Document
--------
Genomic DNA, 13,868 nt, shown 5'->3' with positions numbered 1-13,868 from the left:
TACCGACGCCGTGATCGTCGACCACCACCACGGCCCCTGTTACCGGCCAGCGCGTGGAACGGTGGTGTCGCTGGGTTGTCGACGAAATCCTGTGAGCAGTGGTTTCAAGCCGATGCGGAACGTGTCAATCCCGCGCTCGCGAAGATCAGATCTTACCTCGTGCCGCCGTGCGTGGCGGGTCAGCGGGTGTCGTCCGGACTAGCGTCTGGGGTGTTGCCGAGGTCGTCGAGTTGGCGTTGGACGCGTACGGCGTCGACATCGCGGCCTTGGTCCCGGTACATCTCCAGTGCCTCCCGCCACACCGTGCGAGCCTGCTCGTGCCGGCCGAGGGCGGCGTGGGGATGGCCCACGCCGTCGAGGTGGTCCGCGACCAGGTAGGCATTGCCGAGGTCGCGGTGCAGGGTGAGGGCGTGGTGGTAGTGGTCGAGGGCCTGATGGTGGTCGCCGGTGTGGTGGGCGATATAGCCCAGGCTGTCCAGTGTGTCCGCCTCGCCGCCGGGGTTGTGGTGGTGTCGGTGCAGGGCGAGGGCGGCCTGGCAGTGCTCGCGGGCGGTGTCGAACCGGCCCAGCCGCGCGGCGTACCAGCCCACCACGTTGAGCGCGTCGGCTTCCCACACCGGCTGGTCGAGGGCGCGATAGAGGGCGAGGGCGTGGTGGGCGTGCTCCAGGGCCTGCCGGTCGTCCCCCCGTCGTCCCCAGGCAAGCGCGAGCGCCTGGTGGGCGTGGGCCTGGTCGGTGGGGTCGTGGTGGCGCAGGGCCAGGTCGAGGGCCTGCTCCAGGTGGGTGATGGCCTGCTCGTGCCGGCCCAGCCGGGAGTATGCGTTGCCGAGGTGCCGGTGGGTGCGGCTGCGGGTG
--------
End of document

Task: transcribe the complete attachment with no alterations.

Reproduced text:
Genomic DNA, 13,868 nt, shown 5'->3' with positions numbered 1-13,868 from the left:
TACCGACGCCGTGATCGTCGACCACCACCACGGCCCCTGTTACCGGCCAGCGCGTGGAACGGTGGTGTCGCTGGGTTGTCGACGAAATCCTGTGAGCAGTGGTTTCAAGCCGATGCGGAACGTGTCAATCCCGCGCTCGCGAAGATCAGATCTTACCTCGTGCCGCCGTGCGTGGCGGGTCAGCGGGTGTCGTCCGGACTAGCGTCTGGGGTGTTGCCGAGGTCGTCGAGTTGGCGTTGGACGCGTACGGCGTCGACATCGCGGCCTTGGTCCCGGTACATCTCCAGTGCCTCCCGCCACACCGTGCGAGCCTGCTCGTGCCGGCCGAGGGCGGCGTGGGGATGGCCCACGCCGTCGAGGTGGTCCGCGACCAGGTAGGCATTGCCGAGGTCGCGGTGCAGGGTGAGGGCGTGGTGGTAGTGGTCGAGGGCCTGATGGTGGTCGCCGGTGTGGTGGGCGATATAGCCCAGGCTGTCCAGTGTGTCCGCCTCGCCGCCGGGGTTGTGGTGGTGTCGGTGCAGGGCGAGGGCGGCCTGGCAGTGCTCGCGGGCGGTGTCGAACCGGCCCAGCCGCGCGGCGTACCAGCCCACCACGTTGAGCGCGTCGGCTTCCCACACCGGCTGGTCGAGGGCGCGATAGAGGGCGAGGGCGTGGTGGGCGTGCTCCAGGGCCTGCCGGTCGTCCCCCCGTCGTCCCCAGGCAAGCGCGAGCGCCTGGTGGGCGTGGGCCTGGTCGGTGGGGTCGTGGTGGCGCAGGGCCAGGTCGAGGGCCTGCTCCAGGTGGGTGATGGCCTGCTCGTGCCGGCCCAGCCGGGAGTATGCGTTGCCGAGGTGCCGGTGGGTGCGGCTGCGGGTG